Fifth Ave between 10th and 11th Sts, Park Slope, Brooklyn
I just learned the phrase copper knob and now I get to use it. [Laughs] I’m actually not even a real redhead. I had a little band in London with a friend who was a real one, so the band was called Red and the Imposter. I’m the imposter.
You’re very convincing. What kind of music do you play? Oh, we did mostly cover stuff, so it’s not like a proper band. I play guitar.
Do you live in New York now? Yes, as of six weeks ago. I moved here from London for work—I work for a brand consultancy firm and I’m here setting up a New York office.
And how are you finding it? I’m loving it. Everyone said it would be really difficult at first, and I’d be homesick, but it’s been fine. It’s a whirlwind of a city and it’s an adventure every day.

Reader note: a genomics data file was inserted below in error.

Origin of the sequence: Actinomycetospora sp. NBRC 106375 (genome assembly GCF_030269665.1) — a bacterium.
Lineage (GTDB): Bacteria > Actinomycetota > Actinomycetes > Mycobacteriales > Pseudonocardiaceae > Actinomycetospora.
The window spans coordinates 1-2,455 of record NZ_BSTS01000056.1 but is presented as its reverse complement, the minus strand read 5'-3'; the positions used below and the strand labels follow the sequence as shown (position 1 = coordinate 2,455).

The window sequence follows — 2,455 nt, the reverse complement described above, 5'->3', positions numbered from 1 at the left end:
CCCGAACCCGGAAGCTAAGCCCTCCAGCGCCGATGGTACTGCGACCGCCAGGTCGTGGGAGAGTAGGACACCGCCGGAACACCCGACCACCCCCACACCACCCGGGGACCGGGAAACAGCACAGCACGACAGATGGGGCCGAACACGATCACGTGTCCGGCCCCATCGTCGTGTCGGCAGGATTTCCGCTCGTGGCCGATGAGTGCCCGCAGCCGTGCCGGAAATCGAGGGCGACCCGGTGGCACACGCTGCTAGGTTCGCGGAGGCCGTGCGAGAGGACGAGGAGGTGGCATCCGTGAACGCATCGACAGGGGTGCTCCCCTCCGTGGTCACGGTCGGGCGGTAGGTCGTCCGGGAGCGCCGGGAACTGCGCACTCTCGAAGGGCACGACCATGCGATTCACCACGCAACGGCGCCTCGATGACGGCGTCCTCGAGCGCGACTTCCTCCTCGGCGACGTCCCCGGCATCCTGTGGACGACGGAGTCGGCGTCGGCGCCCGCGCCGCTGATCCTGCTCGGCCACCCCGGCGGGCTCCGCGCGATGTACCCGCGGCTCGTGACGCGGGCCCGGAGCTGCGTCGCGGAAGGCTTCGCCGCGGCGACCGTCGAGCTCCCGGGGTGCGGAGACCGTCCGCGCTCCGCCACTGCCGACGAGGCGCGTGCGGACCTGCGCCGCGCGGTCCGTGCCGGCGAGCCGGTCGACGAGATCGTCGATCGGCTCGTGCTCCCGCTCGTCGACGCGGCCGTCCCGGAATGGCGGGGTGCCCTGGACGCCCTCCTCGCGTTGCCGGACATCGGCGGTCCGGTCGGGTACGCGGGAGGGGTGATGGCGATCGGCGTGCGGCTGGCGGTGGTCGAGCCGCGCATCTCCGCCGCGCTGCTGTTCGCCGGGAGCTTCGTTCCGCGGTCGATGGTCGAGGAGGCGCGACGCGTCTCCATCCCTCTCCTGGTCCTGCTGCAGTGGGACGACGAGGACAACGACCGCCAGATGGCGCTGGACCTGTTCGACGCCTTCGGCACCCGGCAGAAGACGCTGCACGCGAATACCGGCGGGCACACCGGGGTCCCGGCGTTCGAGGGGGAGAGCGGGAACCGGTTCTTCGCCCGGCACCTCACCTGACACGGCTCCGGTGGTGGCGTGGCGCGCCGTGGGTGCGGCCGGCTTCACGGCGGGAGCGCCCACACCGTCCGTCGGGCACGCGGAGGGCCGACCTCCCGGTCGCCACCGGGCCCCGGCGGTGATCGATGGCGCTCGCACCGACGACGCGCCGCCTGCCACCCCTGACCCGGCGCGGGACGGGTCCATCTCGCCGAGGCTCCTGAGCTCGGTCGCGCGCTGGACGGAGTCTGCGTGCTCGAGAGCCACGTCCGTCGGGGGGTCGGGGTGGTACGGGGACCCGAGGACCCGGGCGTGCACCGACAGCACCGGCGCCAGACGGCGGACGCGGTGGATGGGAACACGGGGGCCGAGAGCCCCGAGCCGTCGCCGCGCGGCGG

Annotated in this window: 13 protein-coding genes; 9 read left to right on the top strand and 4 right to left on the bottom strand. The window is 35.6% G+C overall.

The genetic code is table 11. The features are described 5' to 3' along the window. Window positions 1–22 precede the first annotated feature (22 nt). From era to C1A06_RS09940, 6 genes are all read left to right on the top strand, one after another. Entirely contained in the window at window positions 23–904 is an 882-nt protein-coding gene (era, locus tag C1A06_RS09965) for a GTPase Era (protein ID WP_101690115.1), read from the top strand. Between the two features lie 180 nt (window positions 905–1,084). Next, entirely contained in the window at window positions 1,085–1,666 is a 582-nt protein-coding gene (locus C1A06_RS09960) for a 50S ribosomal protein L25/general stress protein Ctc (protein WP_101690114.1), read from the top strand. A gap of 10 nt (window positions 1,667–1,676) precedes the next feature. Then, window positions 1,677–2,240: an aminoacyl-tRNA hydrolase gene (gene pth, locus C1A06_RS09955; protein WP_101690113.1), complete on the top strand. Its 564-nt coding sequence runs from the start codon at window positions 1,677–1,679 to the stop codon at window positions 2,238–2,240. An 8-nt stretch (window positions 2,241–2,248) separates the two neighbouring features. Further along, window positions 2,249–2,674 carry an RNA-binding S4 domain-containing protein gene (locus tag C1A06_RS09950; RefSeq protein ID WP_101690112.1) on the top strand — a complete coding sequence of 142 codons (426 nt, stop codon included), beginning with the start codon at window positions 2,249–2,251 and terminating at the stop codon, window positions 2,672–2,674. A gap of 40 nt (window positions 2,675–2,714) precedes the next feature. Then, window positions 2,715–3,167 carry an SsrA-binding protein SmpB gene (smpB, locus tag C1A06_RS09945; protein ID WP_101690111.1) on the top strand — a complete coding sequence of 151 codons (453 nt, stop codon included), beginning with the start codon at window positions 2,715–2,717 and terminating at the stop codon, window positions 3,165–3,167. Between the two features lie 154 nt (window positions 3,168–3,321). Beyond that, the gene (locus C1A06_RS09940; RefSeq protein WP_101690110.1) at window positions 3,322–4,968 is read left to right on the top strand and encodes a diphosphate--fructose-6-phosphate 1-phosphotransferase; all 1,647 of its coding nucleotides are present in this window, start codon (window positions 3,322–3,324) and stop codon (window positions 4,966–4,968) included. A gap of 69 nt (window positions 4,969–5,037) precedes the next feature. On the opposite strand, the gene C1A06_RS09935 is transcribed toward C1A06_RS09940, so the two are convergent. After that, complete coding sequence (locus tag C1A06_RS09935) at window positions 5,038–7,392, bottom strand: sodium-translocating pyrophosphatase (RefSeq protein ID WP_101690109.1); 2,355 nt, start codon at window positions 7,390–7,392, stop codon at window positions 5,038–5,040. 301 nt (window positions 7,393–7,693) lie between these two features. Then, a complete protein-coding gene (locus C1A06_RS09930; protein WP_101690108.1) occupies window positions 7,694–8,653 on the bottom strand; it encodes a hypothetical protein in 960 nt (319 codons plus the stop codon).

Yeah, what did they think, that you’d be homesick for a Tube that shuts down at midnight and pubs that close at 11pm?
I know! I don’t know what they were thinking. [Laughs] But I grew up outside of London and lived there most of my life, so this is a big change.
There must be something you’re homesick for. Well, I found a shop near me that sells Marmite, and that’s what I was most worried about.
And you didn’t get mocked for buying it? No, and I even took a photo of it in the shop. My flatmate is a chef, and he tried it for the first time when I brought it home.
Vomit central? No! He did take a big spoonful, though, which is not what you’re supposed to do. He liked it better on toast.
Marmite aside, which city is more on the cutting edge of culture, London or New York? I’m living in Williamsburg, which seems very on the pulse, I suppose the way East London does. Before I came here I would have said London, but now I see there’s so much going on and such a celebration of creativity here.
You’d better hope your London friends aren’t reading Time Out New York—you sound like a traitor already. [Laughs] I know. I’m sure they’ll be all right.
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